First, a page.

Dark Madonna

The image of the dark-skinned Virgin who appeared to Juan Diego in 1531 and who can still be seen on his TILMA wears a blue-green outer cloak covered with stars, supposedly in the same configuration as they appeared in the sky that night. She is surrounded by the rays of the sun, symbolic of the fact that Christianity superseded the worship of the Aztec sun god, and she is standing on a crescent moon. She also has a black sash around her waist, which is something that pregnant women wore in sixteenth-century Mexico. In the shapes formed by the reflections in her eyes, scientists have found the profiles of as many as eighteen different people, one of whom is believed to be Juan Diego.

The Dark Madonna remains not only a symbol of Mexican Christianity but of Mexican nationalism. With her coppery skin and Indian features, she symbolizes the pride of the indigenous Mexican people, who were forced to give up their gods and rituals when the light-skinned Europeans arrived.

"Las Mañanitas"

It is popular, particularly for children, to sing the folk song known as "Las Mañanitas" at the Fiesta of Our Lady of Guadalupe. It is both a morning song and a birthday song, used to greet people and to honor the Virgin Mary on her special day.

Matachin Dance

The Matachin dance-drama, which is still performed on this day in Mexican villages and in the Indian pueblos of the southwestern United States, originally reenacted the conflict between the Moors and the Christians (see MOORS AND CHRISTIANS FIESTA ). The Spanish brought it to Mexico and used it to dramatize the arrival of Catholicism there. Although Matachin dances vary from one location to another, there are certain standard characters who always appear. They include La Malinche, who stands for innocence and is usually played by a young girl; El Toro, the bull, who is killed; El Abuelo, a clown-like figure; and El Monarca, the leader of the dance. A central feature of the performance is La Transa (the Braids), in which the dancers weave ribbons around a maypole. The Matachin dancers wear colorful outfits and tall headdresses, with handkerchiefs or fringes partially concealing their faces. The music is provided by a violin and a guitar, and the dancers keep time by shaking gourd rattles. The dance represents an unusual merging of European music with Native American movements.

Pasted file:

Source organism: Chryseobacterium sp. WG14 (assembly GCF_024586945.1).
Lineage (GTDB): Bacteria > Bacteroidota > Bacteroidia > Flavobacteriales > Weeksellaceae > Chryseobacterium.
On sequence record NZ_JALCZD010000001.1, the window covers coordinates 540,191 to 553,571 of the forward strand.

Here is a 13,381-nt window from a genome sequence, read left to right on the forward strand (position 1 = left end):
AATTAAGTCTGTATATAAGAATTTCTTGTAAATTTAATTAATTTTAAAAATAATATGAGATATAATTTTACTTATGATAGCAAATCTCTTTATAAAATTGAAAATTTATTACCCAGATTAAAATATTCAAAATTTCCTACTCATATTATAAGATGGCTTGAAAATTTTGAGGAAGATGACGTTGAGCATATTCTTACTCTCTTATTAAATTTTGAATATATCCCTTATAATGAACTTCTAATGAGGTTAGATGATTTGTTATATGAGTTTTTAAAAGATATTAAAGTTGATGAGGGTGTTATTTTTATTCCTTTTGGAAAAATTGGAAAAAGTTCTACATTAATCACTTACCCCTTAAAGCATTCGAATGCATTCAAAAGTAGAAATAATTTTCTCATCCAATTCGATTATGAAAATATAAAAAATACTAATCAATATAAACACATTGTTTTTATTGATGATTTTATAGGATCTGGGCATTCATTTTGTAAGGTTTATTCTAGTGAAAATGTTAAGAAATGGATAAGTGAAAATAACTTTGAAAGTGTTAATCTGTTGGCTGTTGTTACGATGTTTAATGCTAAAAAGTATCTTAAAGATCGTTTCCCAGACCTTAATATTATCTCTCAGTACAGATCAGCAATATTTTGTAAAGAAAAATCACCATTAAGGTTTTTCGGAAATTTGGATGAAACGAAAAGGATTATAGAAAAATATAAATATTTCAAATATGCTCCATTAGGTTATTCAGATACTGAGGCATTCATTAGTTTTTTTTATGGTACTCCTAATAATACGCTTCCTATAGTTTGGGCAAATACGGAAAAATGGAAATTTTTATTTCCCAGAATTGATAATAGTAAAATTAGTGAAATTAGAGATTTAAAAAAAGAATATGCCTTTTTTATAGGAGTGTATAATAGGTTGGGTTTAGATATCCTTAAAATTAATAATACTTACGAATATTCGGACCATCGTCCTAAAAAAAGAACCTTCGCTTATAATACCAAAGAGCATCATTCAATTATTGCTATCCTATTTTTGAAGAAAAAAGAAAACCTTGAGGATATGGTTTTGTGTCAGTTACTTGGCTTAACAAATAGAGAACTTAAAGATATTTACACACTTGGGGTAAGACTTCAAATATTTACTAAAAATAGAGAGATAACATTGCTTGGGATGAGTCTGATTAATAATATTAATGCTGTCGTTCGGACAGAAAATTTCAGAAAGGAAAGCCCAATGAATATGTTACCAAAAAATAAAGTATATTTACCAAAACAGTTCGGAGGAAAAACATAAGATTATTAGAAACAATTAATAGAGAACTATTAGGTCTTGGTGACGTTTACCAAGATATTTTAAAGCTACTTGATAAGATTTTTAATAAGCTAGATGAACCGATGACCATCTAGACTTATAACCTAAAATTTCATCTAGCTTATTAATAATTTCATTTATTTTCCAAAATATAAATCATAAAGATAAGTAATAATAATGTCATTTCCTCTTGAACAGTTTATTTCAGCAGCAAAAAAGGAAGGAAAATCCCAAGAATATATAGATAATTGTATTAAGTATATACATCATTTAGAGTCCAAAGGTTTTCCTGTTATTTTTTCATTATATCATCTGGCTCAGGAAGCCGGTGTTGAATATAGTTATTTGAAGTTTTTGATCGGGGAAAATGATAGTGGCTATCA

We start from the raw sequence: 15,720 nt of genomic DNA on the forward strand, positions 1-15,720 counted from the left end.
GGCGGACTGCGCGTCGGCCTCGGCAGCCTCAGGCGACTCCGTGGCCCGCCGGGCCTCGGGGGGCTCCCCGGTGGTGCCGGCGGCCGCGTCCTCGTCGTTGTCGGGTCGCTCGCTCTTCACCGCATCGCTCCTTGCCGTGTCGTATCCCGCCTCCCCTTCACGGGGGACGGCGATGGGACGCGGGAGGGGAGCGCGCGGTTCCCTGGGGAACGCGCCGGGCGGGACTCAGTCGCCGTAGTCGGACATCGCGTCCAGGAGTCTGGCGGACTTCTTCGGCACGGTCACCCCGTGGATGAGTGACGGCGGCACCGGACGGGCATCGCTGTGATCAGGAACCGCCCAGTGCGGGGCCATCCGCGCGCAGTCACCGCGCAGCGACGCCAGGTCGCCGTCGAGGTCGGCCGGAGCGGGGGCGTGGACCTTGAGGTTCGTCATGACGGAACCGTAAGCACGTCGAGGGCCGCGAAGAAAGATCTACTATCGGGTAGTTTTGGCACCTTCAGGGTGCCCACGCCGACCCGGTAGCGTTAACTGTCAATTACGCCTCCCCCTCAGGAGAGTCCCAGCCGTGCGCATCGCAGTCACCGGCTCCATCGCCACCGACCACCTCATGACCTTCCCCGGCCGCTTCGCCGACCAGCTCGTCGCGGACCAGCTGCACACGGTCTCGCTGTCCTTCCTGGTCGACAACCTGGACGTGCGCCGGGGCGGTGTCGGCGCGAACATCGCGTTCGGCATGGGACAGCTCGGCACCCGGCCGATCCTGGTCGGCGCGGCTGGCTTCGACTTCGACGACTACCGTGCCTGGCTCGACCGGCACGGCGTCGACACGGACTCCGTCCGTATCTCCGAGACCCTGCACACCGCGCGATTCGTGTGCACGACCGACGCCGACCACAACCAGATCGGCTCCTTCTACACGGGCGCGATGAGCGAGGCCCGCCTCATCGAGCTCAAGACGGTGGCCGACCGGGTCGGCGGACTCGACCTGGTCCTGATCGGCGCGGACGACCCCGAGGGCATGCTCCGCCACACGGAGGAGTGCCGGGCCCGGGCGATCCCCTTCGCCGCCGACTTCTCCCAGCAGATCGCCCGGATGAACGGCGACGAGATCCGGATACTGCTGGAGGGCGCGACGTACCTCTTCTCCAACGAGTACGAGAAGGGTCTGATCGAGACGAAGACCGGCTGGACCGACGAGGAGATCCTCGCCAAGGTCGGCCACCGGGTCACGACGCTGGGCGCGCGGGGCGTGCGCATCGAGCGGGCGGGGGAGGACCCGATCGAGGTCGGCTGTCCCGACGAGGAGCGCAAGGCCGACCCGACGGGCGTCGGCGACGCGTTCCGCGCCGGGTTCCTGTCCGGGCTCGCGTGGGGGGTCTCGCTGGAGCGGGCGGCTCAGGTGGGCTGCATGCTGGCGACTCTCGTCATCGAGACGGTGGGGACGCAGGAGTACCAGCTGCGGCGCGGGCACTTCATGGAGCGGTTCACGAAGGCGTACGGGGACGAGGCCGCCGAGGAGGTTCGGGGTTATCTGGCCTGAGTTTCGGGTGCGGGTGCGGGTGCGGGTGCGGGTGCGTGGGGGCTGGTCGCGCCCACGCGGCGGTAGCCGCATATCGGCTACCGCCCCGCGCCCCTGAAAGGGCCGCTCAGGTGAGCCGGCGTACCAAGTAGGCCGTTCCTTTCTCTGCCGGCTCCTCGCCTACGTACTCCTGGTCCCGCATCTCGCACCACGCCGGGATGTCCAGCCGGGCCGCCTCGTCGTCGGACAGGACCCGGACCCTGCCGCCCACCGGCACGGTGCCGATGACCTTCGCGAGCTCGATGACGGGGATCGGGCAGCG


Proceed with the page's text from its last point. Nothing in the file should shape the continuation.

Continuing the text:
The red roses that Juan Diego gathered to prove to the bishop that he had really seen the Virgin Mary were miraculous on two counts: No roses at all-let alone the red Castillian variety (from Castile in central Spain)-were native to Mexico, and surely none would be blooming on such inhospitable ground in early December. Although several varieties of roses were eventually introduced by the Spanish colonists, they were a rarity in Mexico in the early sixteenth century.

Today, roses and poinsettias, which traditionally bloom in December, are carried in the processions that take place at the Fiesta of Our Lady of Guadalupe as a symbol of the Virgin's miraculous appearance to Juan Diego in 1531.


The tilma on which the Dark Madonna's image appears is a simple handmade cape or cloak with a seam running down the center whose fabric is made from the tropical plant known as agave, which is a succulent similar to cactus. Such a fabric would normally be expected to last no more than twenty years, but Juan Diego's tilma has remained intact despite being repeatedly touched for many years, on display for centuries thereafter, and, at one point, having nitric acid spilled all over it. As far as the authenticity of the image is concerned, scientists who have examined the tilma have never been able to find any evidence of ink or paint, which would suggest that the image had been deliberately drawn or painted by someone.


Christianson, Stephen G., and Jane M. Hatch. The American Book of Days. 4th ed. New York: H.W. Wilson, 2000. Cohen, Hennig, and Tristram Potter Coffin. The Folklore of American Holidays. 3rd ed. Detroit: Gale Research, 1999. Harper, Howard V. Days and Customs of All Faiths. 1957. Reprint. Detroit: Omnigraphics, 1990. Haven, Kendall. New Year's to Kwanzaa: Original Stories of Celebration. Golden, CO: Fulcrum Resources, 1999. MacDonald, Margaret R., ed. The Folklore of World Holidays. Detroit: Gale Research, 1992. Merin, Jennifer, and Elizabeth B. Burdick. International Directory of Theatre, Dance, and Folklore Festivals. Westport, CT: Greenwood Press, 1979. Spicer, Dorothy Gladys. The Book of Festivals. 1937. Reprint. Detroit: Omnigraphics, 1990.


Inside Mexico www.inside-mexico.com/guadalupe.htm

Mexico Connect www.mexconnect.com/mex_/guadalupe.html www.mexconnect.com/ mex_/travel/ldumois/ldguadalupe.html
Holiday Symbols and Customs, 4th ed. © Omnigraphics, Inc. 2009